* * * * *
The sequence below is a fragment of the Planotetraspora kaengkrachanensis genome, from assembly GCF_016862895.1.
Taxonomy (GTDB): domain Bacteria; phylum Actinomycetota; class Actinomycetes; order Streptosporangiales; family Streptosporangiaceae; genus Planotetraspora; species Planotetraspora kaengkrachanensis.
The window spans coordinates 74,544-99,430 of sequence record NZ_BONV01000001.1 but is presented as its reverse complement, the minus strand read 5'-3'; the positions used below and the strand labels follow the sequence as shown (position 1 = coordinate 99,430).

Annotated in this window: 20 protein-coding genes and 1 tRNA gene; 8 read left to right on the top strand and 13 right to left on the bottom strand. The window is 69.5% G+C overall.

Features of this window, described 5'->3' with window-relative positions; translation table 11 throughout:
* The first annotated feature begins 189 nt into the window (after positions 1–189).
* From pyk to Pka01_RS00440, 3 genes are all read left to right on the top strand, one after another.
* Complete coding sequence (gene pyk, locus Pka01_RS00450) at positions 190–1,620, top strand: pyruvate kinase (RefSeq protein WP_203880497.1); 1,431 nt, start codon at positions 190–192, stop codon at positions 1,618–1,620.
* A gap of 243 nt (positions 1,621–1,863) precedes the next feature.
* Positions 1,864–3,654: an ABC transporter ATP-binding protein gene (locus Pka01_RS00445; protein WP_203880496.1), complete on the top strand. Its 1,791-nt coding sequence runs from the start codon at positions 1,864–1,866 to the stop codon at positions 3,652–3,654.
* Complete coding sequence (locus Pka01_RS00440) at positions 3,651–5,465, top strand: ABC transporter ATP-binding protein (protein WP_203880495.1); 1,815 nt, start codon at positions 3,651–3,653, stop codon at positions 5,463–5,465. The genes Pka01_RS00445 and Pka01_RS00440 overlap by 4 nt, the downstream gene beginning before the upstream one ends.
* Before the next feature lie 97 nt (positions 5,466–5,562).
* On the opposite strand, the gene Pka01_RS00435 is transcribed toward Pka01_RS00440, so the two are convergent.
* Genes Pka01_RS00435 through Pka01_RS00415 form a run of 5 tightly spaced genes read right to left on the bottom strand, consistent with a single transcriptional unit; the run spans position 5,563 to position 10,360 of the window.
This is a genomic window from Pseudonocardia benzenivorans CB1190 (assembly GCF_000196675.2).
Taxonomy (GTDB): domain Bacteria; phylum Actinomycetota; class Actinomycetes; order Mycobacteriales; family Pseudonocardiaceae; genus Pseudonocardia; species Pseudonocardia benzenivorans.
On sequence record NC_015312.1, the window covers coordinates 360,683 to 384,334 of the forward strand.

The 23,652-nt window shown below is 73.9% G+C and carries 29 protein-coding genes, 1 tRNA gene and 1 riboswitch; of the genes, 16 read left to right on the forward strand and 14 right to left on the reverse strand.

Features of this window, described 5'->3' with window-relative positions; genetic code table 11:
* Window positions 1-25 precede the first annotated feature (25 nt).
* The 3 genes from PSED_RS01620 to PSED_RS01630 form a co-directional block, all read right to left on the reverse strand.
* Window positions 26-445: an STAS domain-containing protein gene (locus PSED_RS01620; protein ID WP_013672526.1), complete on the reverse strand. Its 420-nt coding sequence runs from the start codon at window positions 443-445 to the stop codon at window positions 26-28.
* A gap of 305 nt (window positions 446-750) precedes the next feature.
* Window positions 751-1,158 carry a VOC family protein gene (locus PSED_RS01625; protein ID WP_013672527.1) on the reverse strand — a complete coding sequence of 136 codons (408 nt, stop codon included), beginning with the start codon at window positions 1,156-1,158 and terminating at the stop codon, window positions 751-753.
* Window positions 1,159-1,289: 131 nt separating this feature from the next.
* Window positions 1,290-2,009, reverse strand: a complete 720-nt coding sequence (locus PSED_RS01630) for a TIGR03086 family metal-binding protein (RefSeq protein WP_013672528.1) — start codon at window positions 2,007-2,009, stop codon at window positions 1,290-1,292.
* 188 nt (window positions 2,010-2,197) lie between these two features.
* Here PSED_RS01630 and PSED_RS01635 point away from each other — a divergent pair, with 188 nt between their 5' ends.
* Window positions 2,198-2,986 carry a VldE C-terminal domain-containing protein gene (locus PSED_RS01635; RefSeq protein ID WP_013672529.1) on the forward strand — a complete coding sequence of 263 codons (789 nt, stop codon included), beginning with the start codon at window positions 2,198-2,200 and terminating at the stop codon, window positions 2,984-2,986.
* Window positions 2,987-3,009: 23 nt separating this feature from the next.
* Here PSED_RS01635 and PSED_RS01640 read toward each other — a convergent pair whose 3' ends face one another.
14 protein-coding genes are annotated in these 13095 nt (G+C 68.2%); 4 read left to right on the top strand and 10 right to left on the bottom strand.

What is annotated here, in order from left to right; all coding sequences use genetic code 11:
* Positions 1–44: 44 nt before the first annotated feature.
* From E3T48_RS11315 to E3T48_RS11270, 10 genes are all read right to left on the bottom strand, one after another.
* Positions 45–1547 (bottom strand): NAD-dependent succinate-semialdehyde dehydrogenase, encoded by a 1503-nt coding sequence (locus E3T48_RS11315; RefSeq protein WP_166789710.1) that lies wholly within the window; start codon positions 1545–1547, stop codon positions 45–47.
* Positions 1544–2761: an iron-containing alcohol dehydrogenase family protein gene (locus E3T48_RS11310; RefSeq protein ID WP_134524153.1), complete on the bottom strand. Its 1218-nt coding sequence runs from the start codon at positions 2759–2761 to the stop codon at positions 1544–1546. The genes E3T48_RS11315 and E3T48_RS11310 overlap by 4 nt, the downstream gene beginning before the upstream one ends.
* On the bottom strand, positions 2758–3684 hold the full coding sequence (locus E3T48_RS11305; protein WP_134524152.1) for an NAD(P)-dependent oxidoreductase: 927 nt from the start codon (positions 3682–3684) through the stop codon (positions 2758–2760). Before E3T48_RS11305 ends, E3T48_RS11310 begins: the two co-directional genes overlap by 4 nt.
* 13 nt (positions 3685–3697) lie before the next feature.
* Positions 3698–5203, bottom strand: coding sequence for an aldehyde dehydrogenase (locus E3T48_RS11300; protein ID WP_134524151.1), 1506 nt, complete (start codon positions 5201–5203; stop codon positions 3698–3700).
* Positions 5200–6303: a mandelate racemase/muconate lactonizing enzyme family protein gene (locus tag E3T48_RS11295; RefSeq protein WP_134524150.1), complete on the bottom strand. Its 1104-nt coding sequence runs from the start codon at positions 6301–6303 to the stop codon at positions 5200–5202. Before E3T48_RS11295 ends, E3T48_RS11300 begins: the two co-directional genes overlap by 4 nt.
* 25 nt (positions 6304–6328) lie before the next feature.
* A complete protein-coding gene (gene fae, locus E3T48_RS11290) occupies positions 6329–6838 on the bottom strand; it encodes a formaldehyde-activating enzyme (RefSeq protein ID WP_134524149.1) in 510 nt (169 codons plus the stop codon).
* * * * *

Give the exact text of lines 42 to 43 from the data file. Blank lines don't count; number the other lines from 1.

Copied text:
* 25 nt (positions 6304–6328) lie before the next feature.
* A complete protein-coding gene (gene fae, locus E3T48_RS11290) occupies positions 6329–6838 on the bottom strand; it encodes a formaldehyde-activating enzyme (RefSeq protein ID WP_134524149.1) in 510 nt (169 codons plus the stop codon).